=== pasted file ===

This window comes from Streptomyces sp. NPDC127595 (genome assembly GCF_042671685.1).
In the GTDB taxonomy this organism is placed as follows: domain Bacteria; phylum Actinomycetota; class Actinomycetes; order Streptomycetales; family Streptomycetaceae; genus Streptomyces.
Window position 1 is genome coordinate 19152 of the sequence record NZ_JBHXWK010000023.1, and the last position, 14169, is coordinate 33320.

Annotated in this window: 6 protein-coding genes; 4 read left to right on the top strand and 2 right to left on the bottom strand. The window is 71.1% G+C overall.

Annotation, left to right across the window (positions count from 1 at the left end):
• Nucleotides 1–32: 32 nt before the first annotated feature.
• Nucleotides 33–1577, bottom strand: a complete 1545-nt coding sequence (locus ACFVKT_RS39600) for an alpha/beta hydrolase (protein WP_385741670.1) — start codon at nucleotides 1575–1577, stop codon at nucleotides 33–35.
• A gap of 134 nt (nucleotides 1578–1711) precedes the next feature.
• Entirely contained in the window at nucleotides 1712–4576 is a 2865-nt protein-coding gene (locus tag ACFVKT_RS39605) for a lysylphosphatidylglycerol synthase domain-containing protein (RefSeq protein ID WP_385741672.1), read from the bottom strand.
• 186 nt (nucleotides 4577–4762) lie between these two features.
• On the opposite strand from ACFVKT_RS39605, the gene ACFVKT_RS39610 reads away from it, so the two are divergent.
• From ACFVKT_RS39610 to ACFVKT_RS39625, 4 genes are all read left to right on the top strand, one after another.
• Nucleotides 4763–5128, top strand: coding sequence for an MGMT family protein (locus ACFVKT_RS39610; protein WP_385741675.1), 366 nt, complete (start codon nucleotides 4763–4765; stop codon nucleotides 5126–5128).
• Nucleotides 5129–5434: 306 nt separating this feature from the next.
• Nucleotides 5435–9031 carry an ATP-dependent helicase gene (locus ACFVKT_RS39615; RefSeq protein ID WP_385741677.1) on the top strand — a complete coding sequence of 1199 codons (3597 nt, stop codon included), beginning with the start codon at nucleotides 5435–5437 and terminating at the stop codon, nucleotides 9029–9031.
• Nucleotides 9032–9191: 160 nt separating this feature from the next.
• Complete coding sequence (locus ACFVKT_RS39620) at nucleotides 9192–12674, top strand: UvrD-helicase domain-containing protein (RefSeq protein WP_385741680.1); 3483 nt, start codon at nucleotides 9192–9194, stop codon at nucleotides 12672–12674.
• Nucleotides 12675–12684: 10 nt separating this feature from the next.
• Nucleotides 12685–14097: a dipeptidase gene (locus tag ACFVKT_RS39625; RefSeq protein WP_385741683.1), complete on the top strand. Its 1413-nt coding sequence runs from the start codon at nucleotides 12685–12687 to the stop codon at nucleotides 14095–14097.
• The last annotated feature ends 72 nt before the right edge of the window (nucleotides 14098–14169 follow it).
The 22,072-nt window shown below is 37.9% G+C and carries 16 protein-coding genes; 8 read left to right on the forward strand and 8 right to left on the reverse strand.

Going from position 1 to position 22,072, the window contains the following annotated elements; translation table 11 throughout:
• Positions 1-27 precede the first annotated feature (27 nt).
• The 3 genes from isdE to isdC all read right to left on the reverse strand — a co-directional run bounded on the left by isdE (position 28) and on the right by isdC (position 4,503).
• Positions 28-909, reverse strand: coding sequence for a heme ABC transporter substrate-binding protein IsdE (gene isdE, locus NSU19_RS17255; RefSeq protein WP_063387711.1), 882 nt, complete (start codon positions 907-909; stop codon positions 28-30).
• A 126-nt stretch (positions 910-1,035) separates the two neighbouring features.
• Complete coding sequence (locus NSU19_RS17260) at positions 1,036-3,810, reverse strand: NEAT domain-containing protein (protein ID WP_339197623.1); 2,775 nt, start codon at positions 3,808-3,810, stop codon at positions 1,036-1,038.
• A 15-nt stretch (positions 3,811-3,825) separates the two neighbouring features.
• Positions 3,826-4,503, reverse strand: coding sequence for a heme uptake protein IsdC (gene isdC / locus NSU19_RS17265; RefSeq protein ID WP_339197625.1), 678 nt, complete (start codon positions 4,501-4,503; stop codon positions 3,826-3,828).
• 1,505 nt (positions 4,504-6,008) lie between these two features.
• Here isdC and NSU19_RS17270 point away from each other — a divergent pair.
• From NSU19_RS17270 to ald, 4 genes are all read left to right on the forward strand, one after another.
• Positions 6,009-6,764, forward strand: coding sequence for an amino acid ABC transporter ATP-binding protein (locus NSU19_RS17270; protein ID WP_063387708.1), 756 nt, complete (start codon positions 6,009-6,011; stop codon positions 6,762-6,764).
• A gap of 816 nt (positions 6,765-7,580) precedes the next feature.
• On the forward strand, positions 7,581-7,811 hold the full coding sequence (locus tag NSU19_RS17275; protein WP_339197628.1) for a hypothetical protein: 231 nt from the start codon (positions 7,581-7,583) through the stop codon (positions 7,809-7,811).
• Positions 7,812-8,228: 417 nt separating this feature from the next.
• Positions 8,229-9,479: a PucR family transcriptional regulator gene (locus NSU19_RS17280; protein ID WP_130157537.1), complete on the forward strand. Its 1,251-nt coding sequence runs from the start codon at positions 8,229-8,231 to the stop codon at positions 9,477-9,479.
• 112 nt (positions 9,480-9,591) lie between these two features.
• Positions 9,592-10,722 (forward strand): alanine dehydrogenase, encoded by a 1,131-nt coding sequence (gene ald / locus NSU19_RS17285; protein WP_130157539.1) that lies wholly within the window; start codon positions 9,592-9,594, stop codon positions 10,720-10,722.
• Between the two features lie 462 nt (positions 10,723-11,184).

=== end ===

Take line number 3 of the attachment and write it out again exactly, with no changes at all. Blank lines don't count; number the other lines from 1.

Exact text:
Window position 1 is genome coordinate 19152 of the sequence record NZ_JBHXWK010000023.1, and the last position, 14169, is coordinate 33320.